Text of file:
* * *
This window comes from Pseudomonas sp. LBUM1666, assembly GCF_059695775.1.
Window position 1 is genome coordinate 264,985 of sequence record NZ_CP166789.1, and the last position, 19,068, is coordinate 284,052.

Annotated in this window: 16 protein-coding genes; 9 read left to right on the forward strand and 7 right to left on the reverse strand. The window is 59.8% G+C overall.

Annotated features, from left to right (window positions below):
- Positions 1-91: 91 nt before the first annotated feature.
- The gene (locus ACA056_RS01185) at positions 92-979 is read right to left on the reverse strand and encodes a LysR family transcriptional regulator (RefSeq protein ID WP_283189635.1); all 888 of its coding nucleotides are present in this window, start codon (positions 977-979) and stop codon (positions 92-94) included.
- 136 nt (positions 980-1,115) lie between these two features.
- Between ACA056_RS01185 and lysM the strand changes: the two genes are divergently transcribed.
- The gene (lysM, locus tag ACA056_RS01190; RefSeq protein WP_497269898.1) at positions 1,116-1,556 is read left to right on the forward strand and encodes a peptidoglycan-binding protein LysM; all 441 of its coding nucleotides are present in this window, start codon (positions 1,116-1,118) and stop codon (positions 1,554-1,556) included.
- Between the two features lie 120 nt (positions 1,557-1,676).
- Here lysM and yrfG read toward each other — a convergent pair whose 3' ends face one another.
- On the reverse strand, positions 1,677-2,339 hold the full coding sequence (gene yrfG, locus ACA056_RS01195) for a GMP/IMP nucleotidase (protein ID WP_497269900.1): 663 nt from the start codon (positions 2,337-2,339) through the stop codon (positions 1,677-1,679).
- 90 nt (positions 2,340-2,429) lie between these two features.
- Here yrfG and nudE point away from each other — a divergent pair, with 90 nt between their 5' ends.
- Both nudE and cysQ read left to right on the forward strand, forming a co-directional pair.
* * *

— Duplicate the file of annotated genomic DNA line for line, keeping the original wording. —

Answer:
This window comes from Pseudomonas sp. LBUM1666, assembly GCF_059695775.1.
Window position 1 is genome coordinate 264,985 of sequence record NZ_CP166789.1, and the last position, 19,068, is coordinate 284,052.

Annotated in this window: 16 protein-coding genes; 9 read left to right on the forward strand and 7 right to left on the reverse strand. The window is 59.8% G+C overall.

Annotated features, from left to right (window positions below):
- Positions 1-91: 91 nt before the first annotated feature.
- The gene (locus ACA056_RS01185) at positions 92-979 is read right to left on the reverse strand and encodes a LysR family transcriptional regulator (RefSeq protein ID WP_283189635.1); all 888 of its coding nucleotides are present in this window, start codon (positions 977-979) and stop codon (positions 92-94) included.
- 136 nt (positions 980-1,115) lie between these two features.
- Between ACA056_RS01185 and lysM the strand changes: the two genes are divergently transcribed.
- The gene (lysM, locus tag ACA056_RS01190; RefSeq protein WP_497269898.1) at positions 1,116-1,556 is read left to right on the forward strand and encodes a peptidoglycan-binding protein LysM; all 441 of its coding nucleotides are present in this window, start codon (positions 1,116-1,118) and stop codon (positions 1,554-1,556) included.
- Between the two features lie 120 nt (positions 1,557-1,676).
- Here lysM and yrfG read toward each other — a convergent pair whose 3' ends face one another.
- On the reverse strand, positions 1,677-2,339 hold the full coding sequence (gene yrfG, locus ACA056_RS01195) for a GMP/IMP nucleotidase (protein ID WP_497269900.1): 663 nt from the start codon (positions 2,337-2,339) through the stop codon (positions 1,677-1,679).
- 90 nt (positions 2,340-2,429) lie between these two features.
- Here yrfG and nudE point away from each other — a divergent pair, with 90 nt between their 5' ends.
- Both nudE and cysQ read left to right on the forward strand, forming a co-directional pair.